A dream-like vision, an interview with Sophie Corbett.


Sophie Corbett started her creative pathway with a Fashion Design major at the Heriot Watt University. However, she tells us that in her artistic discovery she caught herself fascinated by the work of the Communications major students wishing she could try it for herself. She always knew she wanted pursue a career in the art world, as it runs in her family, but it took her sometime to grasp exactly how she wished to express herself creatively.

"I enjoyed piecing garments together and creating wild concepts, but sewing was not my strong point! And that's when I decided to switch courses and never looked back."

As a fashion communication graduate, what was your experience as a creative in isolation, what were some of the challenges you faced during the pandemic and if you could go back would you make use of the circumstance differently?

At the time, I felt very frustrated when trying to create my imagery during isolation. I had all of these ideas in my head and felt suffocated as I could not express fully what was going on in my head.

I started realising that I started just getting into “a routine” of creating ideas, scouting models, pulling garments for styling, choosing the location, and then shooting.

But, creativity isn’t about routine...

You mention that as a creative, your main artistic focus is centred towards the TGNC & LGBTQ+, keeping in mind the giantude of the fashion industry, how do you use your creative sphere as a space to shine light to these communities?

The purpose of my publication was to shine a light on these communities, as underrepresented individuals.

I feel that my work tackles subjects that could make others feel uncomfortable. I believe some people don’t always like expressing their sexual perspectives graphically. But they way I see it is, it is all part of life, and we don’t need to be shy to talk about what’s natural.

When I photograph people, I look out for individuals who go against the grain, but I also want to be fully inclusive. I photograph people of all sexualities and identities, while also using my still-life imagery to express not just my own sexuality, but the sexuality of my subjects.

Brand Both& made the following statement related to gender affirming clothes

“The imperative to express yourself through clothing is a double-edged sword.” He adds “On the one hand, you get to curate your identity and expression. On the other hand, you have the burden of curating your identity with not enough tools available.”

From your perspective, what are your views on the following statements, and how can the fashion industry expand in tackling these rising concerns?

I feel that this statement sums up the current state of the industry perfectly. I love expressing myself and seeing others express themselves in ways that go against the gender binary. It is frustrating, however, searching for garments and pieces to adorn your body with that also. fit the image of yourself that you envision, but never finding what you are desperately searching for. It makes life very difficult!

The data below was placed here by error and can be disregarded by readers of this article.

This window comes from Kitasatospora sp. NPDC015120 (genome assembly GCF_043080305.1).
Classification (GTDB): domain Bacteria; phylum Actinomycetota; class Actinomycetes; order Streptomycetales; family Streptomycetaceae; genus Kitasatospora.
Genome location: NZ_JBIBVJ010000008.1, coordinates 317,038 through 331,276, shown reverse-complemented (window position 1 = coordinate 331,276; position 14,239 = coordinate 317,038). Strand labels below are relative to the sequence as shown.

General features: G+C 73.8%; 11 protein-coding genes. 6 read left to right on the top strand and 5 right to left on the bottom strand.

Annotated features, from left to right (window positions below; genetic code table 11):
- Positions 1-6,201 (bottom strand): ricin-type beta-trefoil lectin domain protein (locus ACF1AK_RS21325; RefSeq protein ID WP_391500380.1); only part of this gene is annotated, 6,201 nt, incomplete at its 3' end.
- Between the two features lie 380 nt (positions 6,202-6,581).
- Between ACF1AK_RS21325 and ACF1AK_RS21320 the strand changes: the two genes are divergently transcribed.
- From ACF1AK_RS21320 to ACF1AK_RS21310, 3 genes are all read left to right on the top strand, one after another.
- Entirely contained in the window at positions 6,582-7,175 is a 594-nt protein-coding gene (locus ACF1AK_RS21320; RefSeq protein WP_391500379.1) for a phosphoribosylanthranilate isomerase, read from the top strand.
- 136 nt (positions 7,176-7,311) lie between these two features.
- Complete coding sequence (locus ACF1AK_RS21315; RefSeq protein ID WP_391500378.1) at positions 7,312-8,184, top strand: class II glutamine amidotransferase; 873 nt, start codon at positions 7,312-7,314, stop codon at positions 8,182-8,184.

With fast-fashion, I become irritated by the repetitiveness and lack of imagination that go into these garments.

The segregation of what is considered “male” or “female” clothing is something of the past, so why are brands continuing to label them this way?

About project Phantasmagoria

How does this project represent your identity as a creative? What inspired you and what do you want viewers to learn from it?

“Phantasmagoria” was almost an outlet for my vision of the future and what I want to see more of within the fashion industry. It was also a way for me to take the negativity thrown at the TGNC and LGBTQ+ communities and turn it into something positive. I was just coming to terms with my own identity and sexuality, so this was a great learning experience for me and almost a self-discovery!

Music was something that I took a lot of inspiration from, particularly that of SOPHIE and Arca. I loved how they created looks that were almost alien-like and mythical, which is what some people may see our community as, but this doesn’t have to be negative.

Photo credits: Imgur

This is where my futuristic style really developed, I almost wanted to say,

“if you think we are aliens, then I’ll show you that we are beautiful and really cool aliens”.

I hope that my viewers see my work the same way and are able to find themselves in my work. Everyone deserves to be represented within media and the fashion industry, which is something that we haven’t achieved yet. But I hope my contribution to the industry is another steppingstone in the direction of a more diverse industry.

At GLITCH, technology and futurism is a prominent inspirational pillar both for our brand aesthetic as well as for the talent we scout.

Given that you’ve expressed your fascination for working with a futuristic and sci-fi angle what would a collaboration with us look like for you?

I love collaborating with other creatives! Since graduating, I have been eager to take Phantasmagoria even further, adding more imagery and content to collate a vast collection of art created by the community, not just my own. Jobs can sometimes get in the way of this unfortunately!

Phantasmagoria means “a sequence of real or imaginary images like that seen in a dream, I just need more pieces to add to the sequence, demonstrating that we are very much real. While my imagery may appear “dream-like”, this is my vision of a futuristic and fully inclusive world, which should not be seen as unachievable!

I want to see more creative outlets, like yourselves, representing our communities in a non-censored way. A platform like yourselves can reach so many more people than I could alone, which means that more people will know that they aren’t alone, and they are represented and loved.



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